Five looks to build on its purple patch

Five is relaunching spin-off channel Five Life less than 18 months after launch. With other changes for its channels in the pipeline, what do advertisers make of its proposals? Lucy Rouse reports.

Five's upcoming relaunch of digital channel Five Life as Fiver is just the first stage in a gradual "refreshing" of the broadcaster's portfolio of channels. Other initiatives include pepping up the on-air look of Five and Five US, and the launch of an improved video-on-demand offering.

But what do agencies make of the changes? And will the promised programme of improvements boost Five's performance and boost the channel's identity in the crowded multichannel TV marketplace?

Michael Beecroft, group account director of the broadcast division at Mediaedge:cia, admits to being "underwhelmed" by the name Fiver: "Five Life was a clear proposition. Fiver sounds like it's trying to copy UK TV channel Dave and it doesn't sound like a clear directional flag."

But Five is going through something of a purple patch at the moment, with seven successive weeks of audience growth under its belt thanks to the combined effect of Natasha Kaplinsky presenting its 5pm and 7pm news shows and the debut of Australian soap Neighbours, which Five acquired last year from under the noses of the BBC. After Neighbours had been on air for a full month, Five's overall viewing share had climbed to 6% from 5.4% a year earlier. While that may at first glance appear a modest rise, that extra share equates to millions more commercial impacts.

Greater heights

Seeking to cement this recent growth, Five has just found a new director of programmes, Ben Gale, to replace Jay Hunt, who was poached back by the BBC shortly after joining Five from the corporation last year.

Gale, who is BBC commissioning editor for features and formats overseeing shows such as Crimewatch and Nigella Express, will join within months and is expected to "take the channel to even greater heights", according to Five's managing director of content Lisa Opie.

Hannah Barnes, director of programmes for Fiver and Five US, will work closely with Gale as she currently does with Hunt and Opie to create complementary schedules for the broadcaster's three channels. "It's very joined up," she says.

Barnes explains that the rebranding of Fiver builds on changes that have been happening to the schedule over the past six months. Five's Fifth Gear, The Gadget Show and Extraordinary People documentaries have aired on Five Life since September and some of the films on Friday nights have skewed towards male viewers. "Commissions such as Extraordinary People work in multichannel as well as on Five," she says.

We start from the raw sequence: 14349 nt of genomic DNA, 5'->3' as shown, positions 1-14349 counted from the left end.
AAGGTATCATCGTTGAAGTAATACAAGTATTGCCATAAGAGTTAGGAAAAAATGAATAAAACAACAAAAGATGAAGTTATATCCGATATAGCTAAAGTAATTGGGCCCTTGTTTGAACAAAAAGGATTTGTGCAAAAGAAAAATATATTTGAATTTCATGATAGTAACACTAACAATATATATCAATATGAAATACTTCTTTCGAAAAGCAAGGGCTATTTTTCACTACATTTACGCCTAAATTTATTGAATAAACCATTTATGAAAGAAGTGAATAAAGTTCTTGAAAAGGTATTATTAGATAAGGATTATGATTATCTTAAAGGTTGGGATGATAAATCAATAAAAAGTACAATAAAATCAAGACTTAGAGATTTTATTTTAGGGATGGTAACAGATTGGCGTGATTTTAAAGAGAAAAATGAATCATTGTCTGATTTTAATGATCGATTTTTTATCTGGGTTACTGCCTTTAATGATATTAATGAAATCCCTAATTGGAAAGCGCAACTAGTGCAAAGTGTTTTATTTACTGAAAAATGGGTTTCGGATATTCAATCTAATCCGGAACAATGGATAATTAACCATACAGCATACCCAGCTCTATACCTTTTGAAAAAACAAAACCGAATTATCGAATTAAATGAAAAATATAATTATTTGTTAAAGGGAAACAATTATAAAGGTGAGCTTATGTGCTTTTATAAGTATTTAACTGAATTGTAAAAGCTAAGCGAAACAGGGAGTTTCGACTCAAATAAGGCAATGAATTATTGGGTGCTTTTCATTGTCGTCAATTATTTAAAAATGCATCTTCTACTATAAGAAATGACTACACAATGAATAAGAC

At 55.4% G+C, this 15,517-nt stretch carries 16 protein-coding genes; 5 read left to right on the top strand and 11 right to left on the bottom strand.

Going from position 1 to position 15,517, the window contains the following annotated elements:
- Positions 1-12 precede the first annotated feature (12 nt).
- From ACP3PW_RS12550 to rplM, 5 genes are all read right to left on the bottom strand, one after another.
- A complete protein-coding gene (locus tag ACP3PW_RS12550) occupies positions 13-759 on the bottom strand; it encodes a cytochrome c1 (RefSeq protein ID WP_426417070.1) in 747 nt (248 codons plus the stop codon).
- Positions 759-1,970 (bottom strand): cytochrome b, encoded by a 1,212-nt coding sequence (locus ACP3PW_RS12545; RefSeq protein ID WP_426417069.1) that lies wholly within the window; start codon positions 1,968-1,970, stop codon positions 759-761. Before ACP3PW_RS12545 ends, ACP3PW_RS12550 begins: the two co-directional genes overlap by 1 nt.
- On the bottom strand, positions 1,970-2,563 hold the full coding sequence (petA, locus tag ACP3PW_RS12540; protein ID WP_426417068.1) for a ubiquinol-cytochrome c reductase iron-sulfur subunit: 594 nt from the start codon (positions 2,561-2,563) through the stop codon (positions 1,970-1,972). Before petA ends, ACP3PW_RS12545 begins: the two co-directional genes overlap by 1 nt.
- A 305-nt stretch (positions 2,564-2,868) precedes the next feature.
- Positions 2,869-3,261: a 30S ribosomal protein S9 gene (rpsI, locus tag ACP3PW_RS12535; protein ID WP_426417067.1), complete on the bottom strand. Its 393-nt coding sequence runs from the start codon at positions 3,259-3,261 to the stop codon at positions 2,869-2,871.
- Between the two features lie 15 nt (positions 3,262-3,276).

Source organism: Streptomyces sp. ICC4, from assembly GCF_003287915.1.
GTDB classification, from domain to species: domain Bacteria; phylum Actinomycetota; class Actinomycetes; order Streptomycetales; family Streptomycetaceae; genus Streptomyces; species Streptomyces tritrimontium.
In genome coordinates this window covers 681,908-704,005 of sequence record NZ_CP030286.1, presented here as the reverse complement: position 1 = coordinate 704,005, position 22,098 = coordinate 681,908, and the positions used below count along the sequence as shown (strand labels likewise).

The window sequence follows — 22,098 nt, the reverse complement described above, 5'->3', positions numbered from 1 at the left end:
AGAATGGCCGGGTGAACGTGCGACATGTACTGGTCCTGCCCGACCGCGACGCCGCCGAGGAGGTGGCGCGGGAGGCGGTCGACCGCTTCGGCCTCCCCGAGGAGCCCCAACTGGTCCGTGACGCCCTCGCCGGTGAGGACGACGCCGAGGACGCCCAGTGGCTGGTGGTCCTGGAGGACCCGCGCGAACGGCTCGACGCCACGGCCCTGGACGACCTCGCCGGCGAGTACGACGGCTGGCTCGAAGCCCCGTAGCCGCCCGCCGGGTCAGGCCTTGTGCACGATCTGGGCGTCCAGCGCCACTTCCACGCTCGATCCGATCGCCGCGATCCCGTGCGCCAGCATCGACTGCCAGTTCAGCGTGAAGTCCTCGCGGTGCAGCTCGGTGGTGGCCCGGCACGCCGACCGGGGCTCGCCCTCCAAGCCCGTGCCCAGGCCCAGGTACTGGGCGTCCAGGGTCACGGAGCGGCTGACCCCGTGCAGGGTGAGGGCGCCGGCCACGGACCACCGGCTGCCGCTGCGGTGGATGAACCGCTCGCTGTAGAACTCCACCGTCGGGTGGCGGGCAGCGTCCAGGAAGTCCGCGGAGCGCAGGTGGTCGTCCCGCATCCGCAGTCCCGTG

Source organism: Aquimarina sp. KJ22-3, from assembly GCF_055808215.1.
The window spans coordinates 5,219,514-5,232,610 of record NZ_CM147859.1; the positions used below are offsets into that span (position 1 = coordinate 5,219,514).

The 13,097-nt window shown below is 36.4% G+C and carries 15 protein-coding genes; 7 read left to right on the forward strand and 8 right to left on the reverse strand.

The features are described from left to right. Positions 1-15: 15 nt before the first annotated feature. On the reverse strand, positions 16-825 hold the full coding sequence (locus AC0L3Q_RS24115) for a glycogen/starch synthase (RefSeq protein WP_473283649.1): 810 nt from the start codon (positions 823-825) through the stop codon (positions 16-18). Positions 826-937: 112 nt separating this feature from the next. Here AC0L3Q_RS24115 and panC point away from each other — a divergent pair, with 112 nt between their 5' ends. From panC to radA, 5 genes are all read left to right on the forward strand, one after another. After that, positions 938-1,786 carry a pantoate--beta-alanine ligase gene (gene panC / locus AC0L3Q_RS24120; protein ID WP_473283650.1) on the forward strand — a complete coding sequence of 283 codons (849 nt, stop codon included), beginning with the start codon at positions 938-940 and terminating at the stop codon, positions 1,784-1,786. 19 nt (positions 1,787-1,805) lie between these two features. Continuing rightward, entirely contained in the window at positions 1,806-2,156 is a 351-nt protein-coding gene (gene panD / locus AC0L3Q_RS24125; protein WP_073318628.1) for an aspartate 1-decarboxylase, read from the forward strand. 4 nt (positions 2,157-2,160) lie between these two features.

As a result, audiences for Five Life were 50% higher in January versus the same month a year earlier. As viewing has increased, so have advertising revenues, up by 56% across the Five digital channels in the first quarter of this year, according to Five sales director Kelly Williams.

Barnes adds: "If we kept Five Life female-skewed it would have been a niche channel, but we want it to grow. Five is famous for having a lot of great-male skewing content and I wanted Fiver to have access to that, so it made sense to broaden the target audience. We're being more upfront about wanting men to come to the channel and we felt the name Life could be a deterrent to men."

Barnes clearly feels Fiver will be more commercially successful as a general entertainment channel than a clear-cut, albeit potentially niche, channel such as Five Life. The key, she says, is that Fiver will have a younger audience than Five Life had. It already attracts a younger audience to Neighbours than the main Five channel does.

MEC's Beecroft supports the desire to attract a more unisex audience than the female-skewing Five Life, but he thinks Fiver might be a weak brand: "It's going to be more diluted, less focused and in an environment where there are some very big players and a lot of average channels, which makes it harder to stand out."

Freeview benefits

Andy Zonfrillo, broadcast director of MindShare, says the benefits of turning Five Life into a general entertainment channel could be seen in Freeview homes where the number of channels on offer is more limited than in homes with Sky or cable TV. "It can be hard for niche channels to stand out in the satellite arena, but it's very different in Freeview homes. Dave has done incredibly well with a younger, general entertainment channel with high-profile product," he says.

As for Five US, Barnes says she will merely "enhance" the clarity of what it already is, Five's US cousin. She says it's "highly unlikely" the Five US name will change. Under Ben Gale, the main Five channel - with its schedule already boosted by Neighbours, Kaplinsky and new series of CSI, House and Grey's Anatomy - will also get a fresh on-air look this summer.

Cumulatively, the changes should help Five increase its overall share of TV ad spend again this year. Revenue was up by some 8% last year, Williams says, to 9.3% of the market. As the rest of the "refresh initiative" rolls out, he hopes Five will take nearer 9.7% of all TV revenue in 2008, providing a big shot in the arm to owner RTL Group.



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- Australian drama Love My Way, Footballers' Wives and Bad Girls

- Milkshake!, children's TV strand


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- Five-part series Glamour's Best Dressed List

- Ten-part travel adventure series Madventures

- The Gadget Show and Sex and the City

- US drama Dirt with Courtney Cox from Five US.


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